Menu

Education Today Logo


newsletter

Education Today Cover Browse Issue

Adults don't know how to treat an allergic reaction

Commissioned by Allergy & Anaphylaxis Australia (A&AA) and conducted by Galaxy Research the findings are based on responses from a representative sample of 1000 Australian adults and showed: 

  • 69% would not know how to help someone having a severe allergic reaction (anaphylaxis)

  • 70% did not know how to use a potentially life-saving adrenaline autoinjector (or EpiPen) and nearly 31% didn’t know what an adrenaline autoinjector was

  • 56% thought people with a food allergy were “over cautious” about what they ate and 27% said there was “a lot of fuss” about food allergy and we had become “over-protective”

  • Only 4% knew that you could be allergic to any food and 49% did not know that you could develop an allergy to a food that you have eaten before without a reaction

“To have any chance of preventing food allergic reactions, including fatalities, we need to significantly increase community awareness so that those with food allergy can work toward avoidance and everyone can spot the signs of anaphylaxis and know what to do in an emergency," said Maria Said, A&AA CEO.

“Community education is essential to prevent life threatening reactions including fatalities and this new research shows we have a huge task ahead of us. The research also found most Australians (62%) would like to have a better understanding about food allergy."

It is estimated that more than 650,000 Australians have a diagnosed food allergy with around 30,000 new cases in Australia every year.

The study also showed while most respondents were aware that more common allergies like peanut (81%), shellfish (65%) and seafood (52%) could be life-threatening, few realised that reactions to any food including other triggers like banana (8%), kiwifruit (9%), and celery (6%) could also be potentially fatal.

Allergic reaction symptoms

One or more of the following symptoms can indicate a severe allergic reaction:

– Dizziness
– Collapse
– Pale and floppy (young children)
– Swelling of the tongue
– Difficulty talking and/or hoarse voice
– Difficult breathing/noisy breathing
– Wheeze or persistent cough
– Swelling or tightness in the throat

It is important to remember a mild or moderate allergic reaction can quickly progress to anaphylaxis.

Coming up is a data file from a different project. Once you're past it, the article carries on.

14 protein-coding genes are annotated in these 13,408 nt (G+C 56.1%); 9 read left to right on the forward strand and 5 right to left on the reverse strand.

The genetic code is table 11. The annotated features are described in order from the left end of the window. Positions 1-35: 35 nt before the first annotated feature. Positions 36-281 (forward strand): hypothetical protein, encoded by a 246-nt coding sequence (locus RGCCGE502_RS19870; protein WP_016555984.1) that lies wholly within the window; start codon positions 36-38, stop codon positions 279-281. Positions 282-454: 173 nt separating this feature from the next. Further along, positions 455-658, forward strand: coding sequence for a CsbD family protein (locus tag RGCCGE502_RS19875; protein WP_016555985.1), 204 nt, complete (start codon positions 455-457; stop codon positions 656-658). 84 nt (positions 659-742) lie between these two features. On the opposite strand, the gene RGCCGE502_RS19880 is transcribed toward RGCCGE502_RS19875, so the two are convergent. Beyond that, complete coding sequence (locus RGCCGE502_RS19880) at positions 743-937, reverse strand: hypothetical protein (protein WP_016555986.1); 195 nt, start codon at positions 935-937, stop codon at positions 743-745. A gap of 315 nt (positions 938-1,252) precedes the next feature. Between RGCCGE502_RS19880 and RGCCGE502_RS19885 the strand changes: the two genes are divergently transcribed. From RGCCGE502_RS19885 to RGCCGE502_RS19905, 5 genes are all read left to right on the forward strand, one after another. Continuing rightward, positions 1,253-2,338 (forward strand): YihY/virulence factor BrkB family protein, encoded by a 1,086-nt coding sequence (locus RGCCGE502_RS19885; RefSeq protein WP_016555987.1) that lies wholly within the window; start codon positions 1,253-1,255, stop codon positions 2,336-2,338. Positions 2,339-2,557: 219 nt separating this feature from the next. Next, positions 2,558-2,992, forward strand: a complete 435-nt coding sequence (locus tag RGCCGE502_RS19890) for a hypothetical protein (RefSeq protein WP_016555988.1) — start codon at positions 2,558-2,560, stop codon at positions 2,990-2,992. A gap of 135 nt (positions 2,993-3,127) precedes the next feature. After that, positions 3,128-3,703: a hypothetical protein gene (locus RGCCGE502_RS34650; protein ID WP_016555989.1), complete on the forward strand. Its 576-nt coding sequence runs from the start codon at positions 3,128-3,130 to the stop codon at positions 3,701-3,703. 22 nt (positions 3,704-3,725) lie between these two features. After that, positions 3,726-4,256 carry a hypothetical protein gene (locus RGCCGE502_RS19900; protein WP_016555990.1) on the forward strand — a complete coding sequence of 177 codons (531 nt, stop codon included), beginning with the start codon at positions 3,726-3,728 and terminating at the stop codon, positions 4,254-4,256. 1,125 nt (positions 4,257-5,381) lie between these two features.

First aid

1. Lay person flat and raise their legs if possible (if breathing is difficult allow to sit)
2. Administer the adrenaline autoinjector (EpiPen)
3. Call an ambulance
4. Call their emergency contact
5. After 5 minutes, if there is no response or their condition is worsening, administer a second adrenaline autoinjector (if available)

If someone with known food or insect allergy suddenly develops severe asthma-like symptoms, give adrenaline autoinjector FIRST, then asthma reliever.


17 May 2018
Cracking the code of relationships News Image

The Secret Agent Society program uses games to teach children about relationships and interaction. And it works, with the program winning the prestigious CRC Association Awards for Excellence in Innovation Read More

17 May 2018 | National
What students (really) want News Image

New research from Edith Cowan University has uncovered what students really want in the classroom and it’s quite different from what you might have expected. Read More

17 May 2018
Enter the 10-word story challenge News Image

How much of a story can you tell with 10 words? Well that was 11 and not much story there so it’s a challenge which students can take on in the name of promoting Australian books. Read More

16 May 2018
Teachers want voice in NSW/ACT review News Image

When policies are reviewed it’s often the case that key stakeholders are left out of the process, so with the NESA curriculum review looming the IEUA NSW/ACT is demanding their members be involved in consultations. Read More

16 May 2018
Artists invited to apply for extensive 2019 Youth Touring program News Image

For any artist looking to get their name out there the 2019 Youth Touring program would be a great start; in 2018 it will put on 240 performances for 30,000 kids in classrooms and community groups in Queensland. Read More